Life may create a pattern of behavior in which someone voices a condemnation of certain qualities or behaviors. For instance, someone may say “I should not have done that.”

That may simply be sorrow or regret. However, there can also be shame. “I should never have done that and I should have known better and I can’t believe that I am so stupid.”

That is a pattern of actively avoiding certain potentials. That is a way of speaking that may be testing for the compassion or rejection of others. One may use the language of self-condemnation to justify creating seclusion or isolation.

When noticing the function of specific constructions in language, the actual accuracy of the presumptions and interpretations may not seem important. What is the result produced by repeating those statements?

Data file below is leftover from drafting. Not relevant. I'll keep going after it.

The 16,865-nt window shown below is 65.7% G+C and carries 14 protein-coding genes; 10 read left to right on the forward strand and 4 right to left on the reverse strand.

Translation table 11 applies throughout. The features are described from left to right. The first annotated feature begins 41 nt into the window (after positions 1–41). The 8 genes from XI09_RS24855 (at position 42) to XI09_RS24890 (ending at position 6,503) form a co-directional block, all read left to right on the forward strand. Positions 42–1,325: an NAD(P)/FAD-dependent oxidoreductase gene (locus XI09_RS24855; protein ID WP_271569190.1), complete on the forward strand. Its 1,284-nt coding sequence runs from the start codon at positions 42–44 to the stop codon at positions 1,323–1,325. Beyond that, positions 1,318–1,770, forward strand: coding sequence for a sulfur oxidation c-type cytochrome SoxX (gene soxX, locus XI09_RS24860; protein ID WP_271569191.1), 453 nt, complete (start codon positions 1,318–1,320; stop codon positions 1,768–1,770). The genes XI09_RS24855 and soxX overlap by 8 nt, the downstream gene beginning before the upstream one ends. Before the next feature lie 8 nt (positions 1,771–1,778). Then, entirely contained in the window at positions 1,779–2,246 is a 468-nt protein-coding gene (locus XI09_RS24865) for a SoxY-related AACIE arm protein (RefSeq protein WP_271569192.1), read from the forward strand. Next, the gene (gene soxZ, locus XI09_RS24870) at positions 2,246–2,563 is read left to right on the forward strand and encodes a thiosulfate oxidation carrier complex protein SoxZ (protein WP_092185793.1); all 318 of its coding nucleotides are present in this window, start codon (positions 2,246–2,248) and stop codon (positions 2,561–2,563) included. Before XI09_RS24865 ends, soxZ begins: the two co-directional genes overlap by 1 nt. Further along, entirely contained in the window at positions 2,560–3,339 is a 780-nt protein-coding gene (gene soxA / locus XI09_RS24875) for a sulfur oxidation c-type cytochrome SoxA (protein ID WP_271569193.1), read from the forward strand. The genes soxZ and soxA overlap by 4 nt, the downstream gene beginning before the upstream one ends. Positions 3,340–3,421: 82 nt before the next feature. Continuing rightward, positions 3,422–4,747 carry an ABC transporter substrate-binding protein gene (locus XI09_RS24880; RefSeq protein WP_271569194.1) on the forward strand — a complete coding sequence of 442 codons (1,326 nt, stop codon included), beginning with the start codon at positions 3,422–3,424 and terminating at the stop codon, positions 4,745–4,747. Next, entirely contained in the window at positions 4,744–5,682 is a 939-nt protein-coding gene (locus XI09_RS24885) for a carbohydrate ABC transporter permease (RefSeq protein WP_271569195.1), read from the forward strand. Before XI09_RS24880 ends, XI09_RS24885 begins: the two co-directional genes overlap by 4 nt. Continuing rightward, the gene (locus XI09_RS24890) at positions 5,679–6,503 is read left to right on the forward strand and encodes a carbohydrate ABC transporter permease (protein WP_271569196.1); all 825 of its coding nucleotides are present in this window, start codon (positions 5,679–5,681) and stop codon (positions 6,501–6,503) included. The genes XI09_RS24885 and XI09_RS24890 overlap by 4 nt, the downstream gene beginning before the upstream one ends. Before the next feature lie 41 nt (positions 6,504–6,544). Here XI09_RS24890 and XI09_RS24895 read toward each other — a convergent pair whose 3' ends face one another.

What experience is cultivated? What behavioral responses are generated by those experiences? Could it be that someone values certain results even when they may indicate otherwise in their communicated commentaries?

There can be a vast contrast between what someone says and what they are doing. In some cases, they may not even notice the contrast. People can be very ironic when they are tense.

Self-condemnation reveals a chronic rigidity or tension in regard to the display of certain qualities or experiences. When certain patterns are expected to attract punishment, people block those patterns. When rewards are expected for other patterns, people may fake those patterns.

Further, when the idealism reaches a certain level, the focus on one’s own inconsistency with those ideals may shift to a focus on other people. The ideals about how certain developments in life “should not be” can be used to target other people’s inconsistency with those ideals. Focusing attention on others can be useful in distracting from one’s own inconsistency with ideals.

The more intense someone’s terror and shame, the more intense their accusations and contempt. The less confidence that they have, the more arrogance they may display (in terror).